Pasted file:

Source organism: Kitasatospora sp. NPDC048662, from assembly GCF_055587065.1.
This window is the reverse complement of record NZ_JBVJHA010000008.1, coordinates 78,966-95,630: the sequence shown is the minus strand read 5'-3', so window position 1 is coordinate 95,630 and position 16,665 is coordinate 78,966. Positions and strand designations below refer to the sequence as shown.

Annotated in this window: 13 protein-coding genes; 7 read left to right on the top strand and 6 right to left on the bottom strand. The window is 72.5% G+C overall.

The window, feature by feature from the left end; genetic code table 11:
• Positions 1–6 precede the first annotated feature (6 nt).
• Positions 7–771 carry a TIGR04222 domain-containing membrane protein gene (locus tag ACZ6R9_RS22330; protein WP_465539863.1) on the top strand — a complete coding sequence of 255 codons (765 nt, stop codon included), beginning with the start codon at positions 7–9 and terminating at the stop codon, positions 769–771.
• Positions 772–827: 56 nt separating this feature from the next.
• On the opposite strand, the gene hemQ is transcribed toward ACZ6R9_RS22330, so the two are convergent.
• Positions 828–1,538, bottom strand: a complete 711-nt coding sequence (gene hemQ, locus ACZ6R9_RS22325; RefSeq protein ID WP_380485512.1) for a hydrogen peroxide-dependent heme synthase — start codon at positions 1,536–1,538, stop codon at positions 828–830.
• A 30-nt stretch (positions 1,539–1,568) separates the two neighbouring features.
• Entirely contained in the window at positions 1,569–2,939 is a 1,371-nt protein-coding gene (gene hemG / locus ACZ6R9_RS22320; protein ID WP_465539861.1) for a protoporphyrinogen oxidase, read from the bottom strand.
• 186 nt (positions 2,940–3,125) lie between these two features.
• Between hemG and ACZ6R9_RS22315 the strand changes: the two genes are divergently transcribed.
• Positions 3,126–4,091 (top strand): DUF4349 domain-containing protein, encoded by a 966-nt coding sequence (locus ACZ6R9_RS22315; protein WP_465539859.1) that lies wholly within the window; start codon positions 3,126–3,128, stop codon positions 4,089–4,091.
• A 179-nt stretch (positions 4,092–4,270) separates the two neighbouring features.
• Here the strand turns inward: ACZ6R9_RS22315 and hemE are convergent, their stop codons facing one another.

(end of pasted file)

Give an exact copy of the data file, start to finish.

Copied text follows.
Source organism: Kitasatospora sp. NPDC048662, from assembly GCF_055587065.1.
This window is the reverse complement of record NZ_JBVJHA010000008.1, coordinates 78,966-95,630: the sequence shown is the minus strand read 5'-3', so window position 1 is coordinate 95,630 and position 16,665 is coordinate 78,966. Positions and strand designations below refer to the sequence as shown.

Annotated in this window: 13 protein-coding genes; 7 read left to right on the top strand and 6 right to left on the bottom strand. The window is 72.5% G+C overall.

The window, feature by feature from the left end; genetic code table 11:
• Positions 1–6 precede the first annotated feature (6 nt).
• Positions 7–771 carry a TIGR04222 domain-containing membrane protein gene (locus tag ACZ6R9_RS22330; protein WP_465539863.1) on the top strand — a complete coding sequence of 255 codons (765 nt, stop codon included), beginning with the start codon at positions 7–9 and terminating at the stop codon, positions 769–771.
• Positions 772–827: 56 nt separating this feature from the next.
• On the opposite strand, the gene hemQ is transcribed toward ACZ6R9_RS22330, so the two are convergent.
• Positions 828–1,538, bottom strand: a complete 711-nt coding sequence (gene hemQ, locus ACZ6R9_RS22325; RefSeq protein ID WP_380485512.1) for a hydrogen peroxide-dependent heme synthase — start codon at positions 1,536–1,538, stop codon at positions 828–830.
• A 30-nt stretch (positions 1,539–1,568) separates the two neighbouring features.
• Entirely contained in the window at positions 1,569–2,939 is a 1,371-nt protein-coding gene (gene hemG / locus ACZ6R9_RS22320; protein ID WP_465539861.1) for a protoporphyrinogen oxidase, read from the bottom strand.
• 186 nt (positions 2,940–3,125) lie between these two features.
• Between hemG and ACZ6R9_RS22315 the strand changes: the two genes are divergently transcribed.
• Positions 3,126–4,091 (top strand): DUF4349 domain-containing protein, encoded by a 966-nt coding sequence (locus ACZ6R9_RS22315; protein WP_465539859.1) that lies wholly within the window; start codon positions 3,126–3,128, stop codon positions 4,089–4,091.
• A 179-nt stretch (positions 4,092–4,270) separates the two neighbouring features.
• Here the strand turns inward: ACZ6R9_RS22315 and hemE are convergent, their stop codons facing one another.